I want the American people to have a Justice Department and United States Attorneys offices that enforce the law without regard to political influence and partisanship. I want the American people to have confidence in federal law enforcement and I want our federal law enforcement officers to have the independence they need to be effective and merit the trust of the American people.

Sadly, what we have heard from the Administration has been a series of shifting explanations and excuses and a lack of accountability or acknowledgement of the seriousness of this matter. The women and men replaced and whose reputations were then stained by those seeking to justify these firings as “performance related” were appointees of President Bush. Several had significant achievements in office and glowing performance reviews.

As we learn more details about the ousters of these U.S. Attorneys the story grows more troubling. Had we accepted the initial testimony of the Attorney General and other Department officials we would not have gotten to the truth. The White House and the Attorney General have dodged Congress’s questions and ducked real accountability for years. In the past they counted on a rubberstamping Congress to avoid accountability. The American people have a new Congress, one that looks for answers.

The Attorney General has admitted “mistakes were made” without specifying what they were. He will have another chance to tell the whole truth next Tuesday at our next Judiciary Committee oversight hearing. The days when he could come by once a year and not answer questions are over.

I made no secret during his confirmation hearing of my concern whether Mr. Gonzales could serve as an independent Attorney General of the United States on behalf of the American people and leave behind his role as counselor to President Bush. The Department of Justice should serve the American people by making sure the law is enforced without fear or favor. It should not be turned into a political arm of the White House.

For years preceding this new Congress, accountability has been lacking in this Administration. Loyalty to the President has been rewarded over all else. That lack of accountability, and lack of the checks and balances that fostered it, must end and, I hope, has ended.

We do not need another commendation for the “heckuva job” done by those who have failed in their essential duties to the American people. True accountability means being forthcoming, and it means there are consequences for improper actions.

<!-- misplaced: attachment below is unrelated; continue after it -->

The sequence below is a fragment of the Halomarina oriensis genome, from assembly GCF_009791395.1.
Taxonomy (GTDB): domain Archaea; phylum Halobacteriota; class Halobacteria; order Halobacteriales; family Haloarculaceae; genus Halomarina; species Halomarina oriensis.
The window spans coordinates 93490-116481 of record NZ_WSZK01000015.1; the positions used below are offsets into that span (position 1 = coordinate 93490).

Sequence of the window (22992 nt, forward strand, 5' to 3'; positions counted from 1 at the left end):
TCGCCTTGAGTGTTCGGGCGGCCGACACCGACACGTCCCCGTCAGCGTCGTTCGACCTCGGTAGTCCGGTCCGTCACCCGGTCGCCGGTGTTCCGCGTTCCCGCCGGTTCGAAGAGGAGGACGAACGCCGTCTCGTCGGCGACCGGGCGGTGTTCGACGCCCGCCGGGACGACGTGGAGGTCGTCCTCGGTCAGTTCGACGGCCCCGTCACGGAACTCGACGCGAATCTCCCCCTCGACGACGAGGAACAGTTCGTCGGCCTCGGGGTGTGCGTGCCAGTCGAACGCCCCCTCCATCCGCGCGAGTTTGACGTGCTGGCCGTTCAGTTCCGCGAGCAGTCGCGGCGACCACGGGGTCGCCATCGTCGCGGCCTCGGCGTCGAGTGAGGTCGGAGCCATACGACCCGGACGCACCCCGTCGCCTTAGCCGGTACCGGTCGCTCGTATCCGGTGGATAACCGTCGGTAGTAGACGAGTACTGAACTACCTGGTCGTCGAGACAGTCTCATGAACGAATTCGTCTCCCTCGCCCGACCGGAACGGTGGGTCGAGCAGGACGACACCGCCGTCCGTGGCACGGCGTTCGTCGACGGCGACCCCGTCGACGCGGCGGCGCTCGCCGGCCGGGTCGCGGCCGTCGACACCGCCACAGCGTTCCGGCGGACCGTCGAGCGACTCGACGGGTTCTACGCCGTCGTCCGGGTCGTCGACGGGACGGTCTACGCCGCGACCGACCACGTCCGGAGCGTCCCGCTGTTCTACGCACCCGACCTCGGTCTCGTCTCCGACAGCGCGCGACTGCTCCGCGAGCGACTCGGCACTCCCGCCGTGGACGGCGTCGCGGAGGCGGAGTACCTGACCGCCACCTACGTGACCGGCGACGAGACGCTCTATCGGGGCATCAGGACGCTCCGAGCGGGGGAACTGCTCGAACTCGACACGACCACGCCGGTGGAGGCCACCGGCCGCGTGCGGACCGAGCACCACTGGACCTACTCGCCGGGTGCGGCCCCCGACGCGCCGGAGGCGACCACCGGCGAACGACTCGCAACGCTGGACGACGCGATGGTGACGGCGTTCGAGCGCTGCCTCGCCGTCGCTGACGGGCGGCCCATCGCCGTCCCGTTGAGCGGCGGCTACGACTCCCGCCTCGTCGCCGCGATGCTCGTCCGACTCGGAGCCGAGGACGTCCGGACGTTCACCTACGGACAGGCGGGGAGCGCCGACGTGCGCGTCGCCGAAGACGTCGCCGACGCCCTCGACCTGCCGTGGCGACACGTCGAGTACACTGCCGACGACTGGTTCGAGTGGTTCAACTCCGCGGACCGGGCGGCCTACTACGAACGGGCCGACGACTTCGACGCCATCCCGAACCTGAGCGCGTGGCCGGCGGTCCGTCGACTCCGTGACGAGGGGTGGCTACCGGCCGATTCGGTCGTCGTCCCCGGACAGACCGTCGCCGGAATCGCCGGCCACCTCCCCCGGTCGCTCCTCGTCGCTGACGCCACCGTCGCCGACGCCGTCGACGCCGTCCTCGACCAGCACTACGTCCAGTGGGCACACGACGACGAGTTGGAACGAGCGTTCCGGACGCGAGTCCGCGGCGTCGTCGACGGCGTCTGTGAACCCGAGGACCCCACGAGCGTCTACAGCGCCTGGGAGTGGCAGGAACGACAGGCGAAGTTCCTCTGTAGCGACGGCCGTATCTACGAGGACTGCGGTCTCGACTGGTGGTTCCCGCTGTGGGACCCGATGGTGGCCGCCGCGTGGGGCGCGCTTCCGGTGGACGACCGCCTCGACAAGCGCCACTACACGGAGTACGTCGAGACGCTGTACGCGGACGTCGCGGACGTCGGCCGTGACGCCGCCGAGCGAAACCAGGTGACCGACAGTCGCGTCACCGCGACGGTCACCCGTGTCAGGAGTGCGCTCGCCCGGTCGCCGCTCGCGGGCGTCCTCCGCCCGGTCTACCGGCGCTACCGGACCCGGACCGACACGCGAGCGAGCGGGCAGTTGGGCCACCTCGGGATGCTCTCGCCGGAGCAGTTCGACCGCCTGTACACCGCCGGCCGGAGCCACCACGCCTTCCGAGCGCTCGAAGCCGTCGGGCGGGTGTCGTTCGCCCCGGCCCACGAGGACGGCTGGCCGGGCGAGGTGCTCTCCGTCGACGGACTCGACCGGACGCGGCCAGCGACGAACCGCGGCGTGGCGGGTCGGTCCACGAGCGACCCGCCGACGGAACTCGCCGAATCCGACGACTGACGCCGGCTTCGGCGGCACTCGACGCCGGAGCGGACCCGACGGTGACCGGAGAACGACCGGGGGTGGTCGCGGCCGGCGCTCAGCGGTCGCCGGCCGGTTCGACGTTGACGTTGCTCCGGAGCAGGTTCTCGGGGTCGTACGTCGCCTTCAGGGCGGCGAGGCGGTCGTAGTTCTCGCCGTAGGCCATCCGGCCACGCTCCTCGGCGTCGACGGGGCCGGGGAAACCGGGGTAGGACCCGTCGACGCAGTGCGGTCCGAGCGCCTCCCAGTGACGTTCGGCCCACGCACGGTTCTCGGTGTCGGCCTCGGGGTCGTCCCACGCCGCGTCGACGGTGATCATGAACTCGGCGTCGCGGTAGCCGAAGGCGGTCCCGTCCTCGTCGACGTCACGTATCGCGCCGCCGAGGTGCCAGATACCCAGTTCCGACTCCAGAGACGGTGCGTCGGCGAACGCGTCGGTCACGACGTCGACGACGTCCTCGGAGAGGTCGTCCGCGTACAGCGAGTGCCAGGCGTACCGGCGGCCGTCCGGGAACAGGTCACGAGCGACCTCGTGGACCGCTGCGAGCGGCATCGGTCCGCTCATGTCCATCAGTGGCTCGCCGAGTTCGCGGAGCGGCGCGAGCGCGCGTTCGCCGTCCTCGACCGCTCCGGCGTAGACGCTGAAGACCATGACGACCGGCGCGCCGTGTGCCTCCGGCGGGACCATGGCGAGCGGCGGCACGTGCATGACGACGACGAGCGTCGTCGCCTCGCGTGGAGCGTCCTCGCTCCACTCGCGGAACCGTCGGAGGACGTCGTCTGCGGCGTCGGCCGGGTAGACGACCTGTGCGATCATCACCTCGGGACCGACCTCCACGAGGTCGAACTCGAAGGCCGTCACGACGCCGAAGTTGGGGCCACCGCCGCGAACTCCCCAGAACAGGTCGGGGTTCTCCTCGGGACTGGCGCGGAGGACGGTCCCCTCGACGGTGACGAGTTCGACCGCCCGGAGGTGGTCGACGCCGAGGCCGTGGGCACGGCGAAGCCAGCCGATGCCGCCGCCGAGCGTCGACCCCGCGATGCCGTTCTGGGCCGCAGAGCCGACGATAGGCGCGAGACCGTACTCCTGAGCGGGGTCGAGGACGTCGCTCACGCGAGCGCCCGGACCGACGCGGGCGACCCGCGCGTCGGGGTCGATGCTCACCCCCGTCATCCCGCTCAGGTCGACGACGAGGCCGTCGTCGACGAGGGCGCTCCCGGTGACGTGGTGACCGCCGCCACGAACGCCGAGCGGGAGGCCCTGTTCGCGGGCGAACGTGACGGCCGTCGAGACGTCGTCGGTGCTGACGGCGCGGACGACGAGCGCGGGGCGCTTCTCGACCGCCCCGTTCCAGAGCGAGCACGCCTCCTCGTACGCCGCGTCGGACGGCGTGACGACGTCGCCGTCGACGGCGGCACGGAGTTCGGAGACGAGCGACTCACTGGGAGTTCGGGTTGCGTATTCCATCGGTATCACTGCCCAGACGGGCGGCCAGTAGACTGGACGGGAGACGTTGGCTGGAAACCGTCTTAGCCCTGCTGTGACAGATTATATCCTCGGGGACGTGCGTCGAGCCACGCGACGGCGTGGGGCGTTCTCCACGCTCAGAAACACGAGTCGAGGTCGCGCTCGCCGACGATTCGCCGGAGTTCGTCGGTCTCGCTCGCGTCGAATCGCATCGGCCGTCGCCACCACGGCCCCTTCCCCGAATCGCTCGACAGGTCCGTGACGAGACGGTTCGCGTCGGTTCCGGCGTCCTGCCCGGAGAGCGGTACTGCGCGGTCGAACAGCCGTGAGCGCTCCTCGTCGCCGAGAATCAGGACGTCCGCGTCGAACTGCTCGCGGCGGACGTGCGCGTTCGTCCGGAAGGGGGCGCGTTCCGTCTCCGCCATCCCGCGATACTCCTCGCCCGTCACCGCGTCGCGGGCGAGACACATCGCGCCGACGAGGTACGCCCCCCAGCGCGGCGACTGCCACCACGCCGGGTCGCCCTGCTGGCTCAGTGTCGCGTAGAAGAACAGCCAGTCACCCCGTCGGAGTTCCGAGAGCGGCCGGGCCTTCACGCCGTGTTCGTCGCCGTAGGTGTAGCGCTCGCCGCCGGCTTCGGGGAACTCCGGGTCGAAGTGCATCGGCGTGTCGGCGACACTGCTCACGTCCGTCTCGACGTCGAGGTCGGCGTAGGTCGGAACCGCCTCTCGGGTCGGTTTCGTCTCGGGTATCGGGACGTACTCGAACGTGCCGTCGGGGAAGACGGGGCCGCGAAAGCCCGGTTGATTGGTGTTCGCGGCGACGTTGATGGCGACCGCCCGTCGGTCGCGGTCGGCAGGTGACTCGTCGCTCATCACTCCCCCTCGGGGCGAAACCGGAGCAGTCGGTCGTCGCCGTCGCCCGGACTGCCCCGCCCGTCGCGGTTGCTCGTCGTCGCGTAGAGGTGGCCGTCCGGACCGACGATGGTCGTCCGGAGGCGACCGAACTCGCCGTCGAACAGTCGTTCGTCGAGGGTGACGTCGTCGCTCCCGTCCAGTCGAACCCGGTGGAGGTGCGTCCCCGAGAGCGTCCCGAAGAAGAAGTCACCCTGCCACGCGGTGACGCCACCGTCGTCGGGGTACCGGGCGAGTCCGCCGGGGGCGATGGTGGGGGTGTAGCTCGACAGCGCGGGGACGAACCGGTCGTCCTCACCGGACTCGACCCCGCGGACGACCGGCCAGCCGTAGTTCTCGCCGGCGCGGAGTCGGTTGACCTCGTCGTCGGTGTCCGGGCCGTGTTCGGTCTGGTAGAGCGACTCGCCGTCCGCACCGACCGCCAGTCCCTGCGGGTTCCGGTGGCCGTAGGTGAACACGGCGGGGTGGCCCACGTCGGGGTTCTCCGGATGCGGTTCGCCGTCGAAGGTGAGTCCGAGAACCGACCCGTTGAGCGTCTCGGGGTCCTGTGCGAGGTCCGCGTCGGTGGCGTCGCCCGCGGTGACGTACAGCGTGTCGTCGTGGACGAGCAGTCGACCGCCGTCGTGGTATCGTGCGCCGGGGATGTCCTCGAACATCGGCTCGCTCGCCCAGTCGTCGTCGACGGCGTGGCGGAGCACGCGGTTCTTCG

The White House continues to stand by the firings of the U.S. attorneys and despite assurances by the President that we would receive cooperation, documents and access to witnesses, the White House has yet to produce a single document or make any witnesses available.

Now we are learning that the “off book” communications they were having about these actions, by using Republican political email addresses, have not been preserved. Like the famous 18-minute gap in the Nixon White House tapes, it appears likely that key documentation has been erased or misplaced. This sounds like the Administration’s version of the dog ate my homework. I am deeply disturbed that just when this Administration is finally subjected to meaningful oversight, it cannot produce the necessary information. This Administration has worn out the benefit of the doubt and undermined whatever credibility it had left. The American people are right that they are entitled to full and honest public testimony of the White House staff responsible for this debacle.

We have asked for Administration officials and now former officials to cooperate with the Judiciary Committee in its inquiry and I hope that they will. Through the Committee’s oversight work so far, we know some of the answers to some of the questions we have been asking, and the answers are troubling. We have learned that most of the U.S. Attorneys that were asked to resign were doing their jobs well and were fired for not bending to the political will of some in Washington. Apparently, their reward for their efforts at rooting out serious public corruption is a kick out the door.

Along with these oversight matters the Judiciary Committee has taken up questions relating to the war in Iraq and congressional authority to condition funding, the plight of Iraqi refugees, the recommendation of the Iraq Study Group on policing and the administration of justice in Iraq, and contracting fraud and abuse in Iraq. We have examined enforcement of our antitrust laws, restoring open government by reinvigorating the Freedom of Information Act, ending antitrust immunity for insurers, increasing drug competition, strengthening protections against identity theft and providing for fair and comprehensive immigration reform.

We have also moved legislative initiatives. Indeed, I think the first legislation passed by the Senate this year was our bill to restore the cost of living adjustment for federal judges. We have passed a bill to amend the reauthorization of the Voting Rights Act to honor the contribution of Cesar Chavez and other outstanding Americans. We passed by a bipartisan vote of 94 to 2 a bill to repeal that part of the PATRIOT Act reauthorization that had contributed to the U.S. attorney firings and thereby moved decisively to repeal the Attorney General’s unlimited authority to appoint so-called interim U.S. Attorneys without Senate consideration. At long last, we have given final passage to the bill against animal fighting that has languished for so many years. And we have passed the Genocide Accountability Act, the first legislative result of the new subcommittee I worked with Senator Durbin to create within the Judiciary Committee on Human Rights and the Law.

I hope that the Senate will soon be considering a number of our other legislative initiatives. We have reported a court security bill, S.378; a bill to increase drug competition by giving the FTC authority to stop drug companies from paying other companies not to compete, S.316; a bill to establish a school loan program for those willing to serve as prosecutors and public defenders, S.442; and legislation to reauthorize the successful Byrne grant program for law enforcement, S.231. A number of additional items are not far behind, including a bill to reauthorize the COPS program, S.368; and a bill that Senators Sessions and Senator Landrieu cosponsored attacking fraud in disaster and emergency relief funding. I hope to see action on our bill against war profiteering, S.119, as well.

The new Congress is off to a strong start in restoring accountability, in revitalizing the checks and balances of our system, and in earning back the public’s trust in government that has eroded during a rubberstamp Congress. Much remains to be done but we have made meaningful progress in just 100 days.